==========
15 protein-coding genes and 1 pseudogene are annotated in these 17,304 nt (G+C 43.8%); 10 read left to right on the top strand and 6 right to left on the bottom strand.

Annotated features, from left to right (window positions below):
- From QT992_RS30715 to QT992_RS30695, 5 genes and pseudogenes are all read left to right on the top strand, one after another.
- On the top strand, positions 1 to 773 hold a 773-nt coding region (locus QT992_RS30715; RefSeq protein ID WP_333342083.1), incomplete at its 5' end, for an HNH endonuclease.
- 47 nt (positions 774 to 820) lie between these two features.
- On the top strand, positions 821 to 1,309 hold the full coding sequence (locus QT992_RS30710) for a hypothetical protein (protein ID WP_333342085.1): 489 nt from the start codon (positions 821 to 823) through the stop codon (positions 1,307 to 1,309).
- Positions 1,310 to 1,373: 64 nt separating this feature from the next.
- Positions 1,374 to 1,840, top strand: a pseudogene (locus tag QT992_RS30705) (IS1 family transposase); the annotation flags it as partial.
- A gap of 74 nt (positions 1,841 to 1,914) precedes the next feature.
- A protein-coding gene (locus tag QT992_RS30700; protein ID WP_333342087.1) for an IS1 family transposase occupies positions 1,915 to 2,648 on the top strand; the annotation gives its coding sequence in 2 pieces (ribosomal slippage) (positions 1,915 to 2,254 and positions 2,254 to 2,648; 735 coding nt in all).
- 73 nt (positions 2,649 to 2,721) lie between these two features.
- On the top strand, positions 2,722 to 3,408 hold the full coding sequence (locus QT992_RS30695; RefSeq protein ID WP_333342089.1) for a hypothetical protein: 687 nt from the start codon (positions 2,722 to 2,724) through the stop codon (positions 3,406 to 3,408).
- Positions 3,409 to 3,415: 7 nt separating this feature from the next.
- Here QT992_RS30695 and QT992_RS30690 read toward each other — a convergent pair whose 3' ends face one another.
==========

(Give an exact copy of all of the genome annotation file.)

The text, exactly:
15 protein-coding genes and 1 pseudogene are annotated in these 17,304 nt (G+C 43.8%); 10 read left to right on the top strand and 6 right to left on the bottom strand.

Annotated features, from left to right (window positions below):
- From QT992_RS30715 to QT992_RS30695, 5 genes and pseudogenes are all read left to right on the top strand, one after another.
- On the top strand, positions 1 to 773 hold a 773-nt coding region (locus QT992_RS30715; RefSeq protein ID WP_333342083.1), incomplete at its 5' end, for an HNH endonuclease.
- 47 nt (positions 774 to 820) lie between these two features.
- On the top strand, positions 821 to 1,309 hold the full coding sequence (locus QT992_RS30710) for a hypothetical protein (protein ID WP_333342085.1): 489 nt from the start codon (positions 821 to 823) through the stop codon (positions 1,307 to 1,309).
- Positions 1,310 to 1,373: 64 nt separating this feature from the next.
- Positions 1,374 to 1,840, top strand: a pseudogene (locus tag QT992_RS30705) (IS1 family transposase); the annotation flags it as partial.
- A gap of 74 nt (positions 1,841 to 1,914) precedes the next feature.
- A protein-coding gene (locus tag QT992_RS30700; protein ID WP_333342087.1) for an IS1 family transposase occupies positions 1,915 to 2,648 on the top strand; the annotation gives its coding sequence in 2 pieces (ribosomal slippage) (positions 1,915 to 2,254 and positions 2,254 to 2,648; 735 coding nt in all).
- 73 nt (positions 2,649 to 2,721) lie between these two features.
- On the top strand, positions 2,722 to 3,408 hold the full coding sequence (locus QT992_RS30695; RefSeq protein ID WP_333342089.1) for a hypothetical protein: 687 nt from the start codon (positions 2,722 to 2,724) through the stop codon (positions 3,406 to 3,408).
- Positions 3,409 to 3,415: 7 nt separating this feature from the next.
- Here QT992_RS30695 and QT992_RS30690 read toward each other — a convergent pair whose 3' ends face one another.